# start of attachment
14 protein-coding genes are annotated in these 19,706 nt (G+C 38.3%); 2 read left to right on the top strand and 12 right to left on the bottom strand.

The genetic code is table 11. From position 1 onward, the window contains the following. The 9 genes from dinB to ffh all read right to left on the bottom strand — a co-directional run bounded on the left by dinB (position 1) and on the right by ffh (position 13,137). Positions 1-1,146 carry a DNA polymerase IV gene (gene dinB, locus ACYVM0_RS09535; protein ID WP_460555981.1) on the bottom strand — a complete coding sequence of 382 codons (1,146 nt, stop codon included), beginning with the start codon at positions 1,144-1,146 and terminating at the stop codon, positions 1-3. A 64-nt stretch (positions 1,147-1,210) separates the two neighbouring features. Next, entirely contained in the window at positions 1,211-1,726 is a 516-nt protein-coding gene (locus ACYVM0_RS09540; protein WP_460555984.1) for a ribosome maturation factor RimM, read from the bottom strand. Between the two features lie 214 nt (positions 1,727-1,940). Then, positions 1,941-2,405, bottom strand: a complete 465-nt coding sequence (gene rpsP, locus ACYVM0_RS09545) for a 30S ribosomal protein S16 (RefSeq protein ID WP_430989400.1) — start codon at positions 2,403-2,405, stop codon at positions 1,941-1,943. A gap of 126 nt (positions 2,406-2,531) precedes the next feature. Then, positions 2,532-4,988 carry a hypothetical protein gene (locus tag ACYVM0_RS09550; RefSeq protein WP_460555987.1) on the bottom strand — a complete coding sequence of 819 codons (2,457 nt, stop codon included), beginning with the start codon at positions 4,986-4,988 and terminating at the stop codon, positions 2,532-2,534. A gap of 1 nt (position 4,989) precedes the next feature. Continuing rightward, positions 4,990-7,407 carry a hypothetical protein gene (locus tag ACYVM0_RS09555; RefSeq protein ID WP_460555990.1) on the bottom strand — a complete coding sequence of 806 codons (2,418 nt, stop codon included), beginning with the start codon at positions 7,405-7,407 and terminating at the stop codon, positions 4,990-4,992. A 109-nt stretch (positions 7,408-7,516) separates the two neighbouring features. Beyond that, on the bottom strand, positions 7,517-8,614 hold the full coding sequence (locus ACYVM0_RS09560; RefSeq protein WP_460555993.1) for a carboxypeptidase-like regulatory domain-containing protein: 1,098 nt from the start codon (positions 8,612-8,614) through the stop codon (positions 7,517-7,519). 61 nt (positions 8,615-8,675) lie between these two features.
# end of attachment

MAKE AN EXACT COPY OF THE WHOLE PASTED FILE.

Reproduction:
14 protein-coding genes are annotated in these 19,706 nt (G+C 38.3%); 2 read left to right on the top strand and 12 right to left on the bottom strand.

The genetic code is table 11. From position 1 onward, the window contains the following. The 9 genes from dinB to ffh all read right to left on the bottom strand — a co-directional run bounded on the left by dinB (position 1) and on the right by ffh (position 13,137). Positions 1-1,146 carry a DNA polymerase IV gene (gene dinB, locus ACYVM0_RS09535; protein ID WP_460555981.1) on the bottom strand — a complete coding sequence of 382 codons (1,146 nt, stop codon included), beginning with the start codon at positions 1,144-1,146 and terminating at the stop codon, positions 1-3. A 64-nt stretch (positions 1,147-1,210) separates the two neighbouring features. Next, entirely contained in the window at positions 1,211-1,726 is a 516-nt protein-coding gene (locus ACYVM0_RS09540; protein WP_460555984.1) for a ribosome maturation factor RimM, read from the bottom strand. Between the two features lie 214 nt (positions 1,727-1,940). Then, positions 1,941-2,405, bottom strand: a complete 465-nt coding sequence (gene rpsP, locus ACYVM0_RS09545) for a 30S ribosomal protein S16 (RefSeq protein ID WP_430989400.1) — start codon at positions 2,403-2,405, stop codon at positions 1,941-1,943. A gap of 126 nt (positions 2,406-2,531) precedes the next feature. Then, positions 2,532-4,988 carry a hypothetical protein gene (locus tag ACYVM0_RS09550; RefSeq protein WP_460555987.1) on the bottom strand — a complete coding sequence of 819 codons (2,457 nt, stop codon included), beginning with the start codon at positions 4,986-4,988 and terminating at the stop codon, positions 2,532-2,534. A gap of 1 nt (position 4,989) precedes the next feature. Continuing rightward, positions 4,990-7,407 carry a hypothetical protein gene (locus tag ACYVM0_RS09555; RefSeq protein ID WP_460555990.1) on the bottom strand — a complete coding sequence of 806 codons (2,418 nt, stop codon included), beginning with the start codon at positions 7,405-7,407 and terminating at the stop codon, positions 4,990-4,992. A 109-nt stretch (positions 7,408-7,516) separates the two neighbouring features. Beyond that, on the bottom strand, positions 7,517-8,614 hold the full coding sequence (locus ACYVM0_RS09560; RefSeq protein WP_460555993.1) for a carboxypeptidase-like regulatory domain-containing protein: 1,098 nt from the start codon (positions 8,612-8,614) through the stop codon (positions 7,517-7,519). 61 nt (positions 8,615-8,675) lie between these two features.